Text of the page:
15. A computer program product comprising a non-transitory computer usable medium having control logic stored therein for causing a computer to add functionality to an application program, the control logic comprising:

first computer readable program code means for causing a computer to register a tool program with a base module, wherein the tool program is represented by a tool icon;
second computer readable program code means for causing the computer to register an object file with the base module, wherein the object file has been accessed by one of a plurality of unique application programs;
third computer readable program code means for causing the computer to drag and drop the tool icon on the one application program, wherein a window system event handler is informed about the dragging and dropping;
fourth computer readable program code means for causing the computer to invoke the tool program to manipulate the object file accessed by the one application program;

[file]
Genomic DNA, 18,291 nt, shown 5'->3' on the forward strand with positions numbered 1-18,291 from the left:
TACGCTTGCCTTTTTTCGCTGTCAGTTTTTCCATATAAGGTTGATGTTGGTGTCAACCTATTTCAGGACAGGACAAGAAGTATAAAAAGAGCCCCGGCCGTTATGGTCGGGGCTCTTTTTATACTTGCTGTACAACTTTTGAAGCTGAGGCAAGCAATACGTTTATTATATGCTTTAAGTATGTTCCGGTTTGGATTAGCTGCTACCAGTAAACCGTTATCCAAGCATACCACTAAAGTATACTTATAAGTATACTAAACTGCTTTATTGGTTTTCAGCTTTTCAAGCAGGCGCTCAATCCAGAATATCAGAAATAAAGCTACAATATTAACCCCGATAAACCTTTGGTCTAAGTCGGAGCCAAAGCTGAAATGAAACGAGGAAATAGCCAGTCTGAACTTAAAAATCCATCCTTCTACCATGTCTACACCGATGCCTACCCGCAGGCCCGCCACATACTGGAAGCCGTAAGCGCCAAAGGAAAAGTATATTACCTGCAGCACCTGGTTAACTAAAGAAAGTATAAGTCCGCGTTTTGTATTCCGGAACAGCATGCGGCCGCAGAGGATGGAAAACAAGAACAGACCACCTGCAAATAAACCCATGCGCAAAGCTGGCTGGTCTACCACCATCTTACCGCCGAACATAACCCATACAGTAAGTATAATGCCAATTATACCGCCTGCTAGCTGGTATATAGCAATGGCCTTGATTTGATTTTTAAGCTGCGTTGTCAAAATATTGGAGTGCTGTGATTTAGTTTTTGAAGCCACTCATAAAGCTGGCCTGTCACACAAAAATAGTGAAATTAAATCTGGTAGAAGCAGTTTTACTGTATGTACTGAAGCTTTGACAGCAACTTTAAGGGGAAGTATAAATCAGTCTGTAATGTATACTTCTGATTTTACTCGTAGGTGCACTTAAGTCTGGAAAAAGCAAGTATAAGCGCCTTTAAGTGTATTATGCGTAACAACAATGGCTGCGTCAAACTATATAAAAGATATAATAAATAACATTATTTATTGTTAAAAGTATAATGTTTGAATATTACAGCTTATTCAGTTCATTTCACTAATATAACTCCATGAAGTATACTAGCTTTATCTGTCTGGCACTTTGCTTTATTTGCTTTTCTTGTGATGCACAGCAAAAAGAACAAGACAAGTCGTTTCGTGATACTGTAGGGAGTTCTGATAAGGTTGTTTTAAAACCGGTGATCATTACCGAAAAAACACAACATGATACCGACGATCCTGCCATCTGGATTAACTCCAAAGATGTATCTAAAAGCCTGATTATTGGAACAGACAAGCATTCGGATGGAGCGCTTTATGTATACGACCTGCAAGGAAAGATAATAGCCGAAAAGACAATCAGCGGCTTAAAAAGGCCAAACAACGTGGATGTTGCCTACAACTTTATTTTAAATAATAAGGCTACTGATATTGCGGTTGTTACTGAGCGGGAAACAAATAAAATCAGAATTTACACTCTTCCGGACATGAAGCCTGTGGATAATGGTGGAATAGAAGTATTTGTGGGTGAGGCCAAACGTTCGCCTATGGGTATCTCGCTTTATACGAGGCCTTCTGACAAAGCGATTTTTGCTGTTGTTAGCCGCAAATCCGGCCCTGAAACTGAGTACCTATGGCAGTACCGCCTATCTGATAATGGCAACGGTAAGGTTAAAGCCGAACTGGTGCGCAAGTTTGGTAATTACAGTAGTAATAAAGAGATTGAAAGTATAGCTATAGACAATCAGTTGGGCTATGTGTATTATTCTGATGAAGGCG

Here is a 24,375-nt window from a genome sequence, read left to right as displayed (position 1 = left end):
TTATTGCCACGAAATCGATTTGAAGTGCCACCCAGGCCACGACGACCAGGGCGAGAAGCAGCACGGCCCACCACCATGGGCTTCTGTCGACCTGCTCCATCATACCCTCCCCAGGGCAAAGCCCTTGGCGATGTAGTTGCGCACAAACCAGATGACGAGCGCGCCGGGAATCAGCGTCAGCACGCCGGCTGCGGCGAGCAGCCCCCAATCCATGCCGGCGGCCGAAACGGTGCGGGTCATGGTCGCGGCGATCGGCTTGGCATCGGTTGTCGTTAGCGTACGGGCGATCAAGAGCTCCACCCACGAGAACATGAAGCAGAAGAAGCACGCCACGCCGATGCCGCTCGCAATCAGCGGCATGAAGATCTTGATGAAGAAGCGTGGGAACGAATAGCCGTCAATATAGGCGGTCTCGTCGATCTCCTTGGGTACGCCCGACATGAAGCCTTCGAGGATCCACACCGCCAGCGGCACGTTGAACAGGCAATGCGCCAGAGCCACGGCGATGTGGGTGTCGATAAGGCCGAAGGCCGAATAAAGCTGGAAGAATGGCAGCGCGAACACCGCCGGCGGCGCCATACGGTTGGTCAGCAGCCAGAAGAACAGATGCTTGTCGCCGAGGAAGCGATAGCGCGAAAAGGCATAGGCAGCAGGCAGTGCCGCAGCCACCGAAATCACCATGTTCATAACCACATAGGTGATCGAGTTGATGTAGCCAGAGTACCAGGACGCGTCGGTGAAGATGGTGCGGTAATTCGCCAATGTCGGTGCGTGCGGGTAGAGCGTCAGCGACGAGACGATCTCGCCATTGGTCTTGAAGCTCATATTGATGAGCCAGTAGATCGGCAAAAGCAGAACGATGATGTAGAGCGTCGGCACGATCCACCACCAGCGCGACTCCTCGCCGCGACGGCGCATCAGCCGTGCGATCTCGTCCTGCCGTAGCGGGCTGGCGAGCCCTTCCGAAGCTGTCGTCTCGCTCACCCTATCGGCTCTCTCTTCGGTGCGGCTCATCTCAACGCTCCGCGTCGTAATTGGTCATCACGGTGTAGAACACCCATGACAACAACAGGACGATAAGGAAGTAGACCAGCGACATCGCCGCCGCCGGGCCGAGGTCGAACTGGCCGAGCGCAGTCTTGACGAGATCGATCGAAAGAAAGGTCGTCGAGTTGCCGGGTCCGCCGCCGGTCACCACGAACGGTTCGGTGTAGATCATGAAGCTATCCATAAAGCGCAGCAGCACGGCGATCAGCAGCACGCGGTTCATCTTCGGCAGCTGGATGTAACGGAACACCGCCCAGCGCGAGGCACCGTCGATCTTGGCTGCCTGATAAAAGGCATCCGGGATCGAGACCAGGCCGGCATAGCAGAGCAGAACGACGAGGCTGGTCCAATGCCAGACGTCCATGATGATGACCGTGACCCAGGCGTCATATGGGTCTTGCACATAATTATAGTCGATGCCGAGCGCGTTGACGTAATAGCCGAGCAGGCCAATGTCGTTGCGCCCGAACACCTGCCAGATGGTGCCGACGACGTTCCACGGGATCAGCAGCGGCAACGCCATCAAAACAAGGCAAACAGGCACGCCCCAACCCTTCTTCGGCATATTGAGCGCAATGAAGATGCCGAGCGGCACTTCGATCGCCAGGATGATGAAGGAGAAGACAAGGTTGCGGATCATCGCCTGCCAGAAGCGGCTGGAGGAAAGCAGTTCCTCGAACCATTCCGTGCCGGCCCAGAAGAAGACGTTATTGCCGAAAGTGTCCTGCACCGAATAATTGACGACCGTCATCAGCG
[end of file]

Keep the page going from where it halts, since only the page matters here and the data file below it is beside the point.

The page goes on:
fifth computer readable program code means for causing the computer to mediate, using the base modules, communication between the tool program and the one application program by precluding simultaneous manipulation of said object file by said tool program and said one application program; and
sixth computer readable program code means for causing the computer to manipulate the object file, in a manner defined by the tool program, wherein said tool program is invocable by any one of the plurality of unique application programs.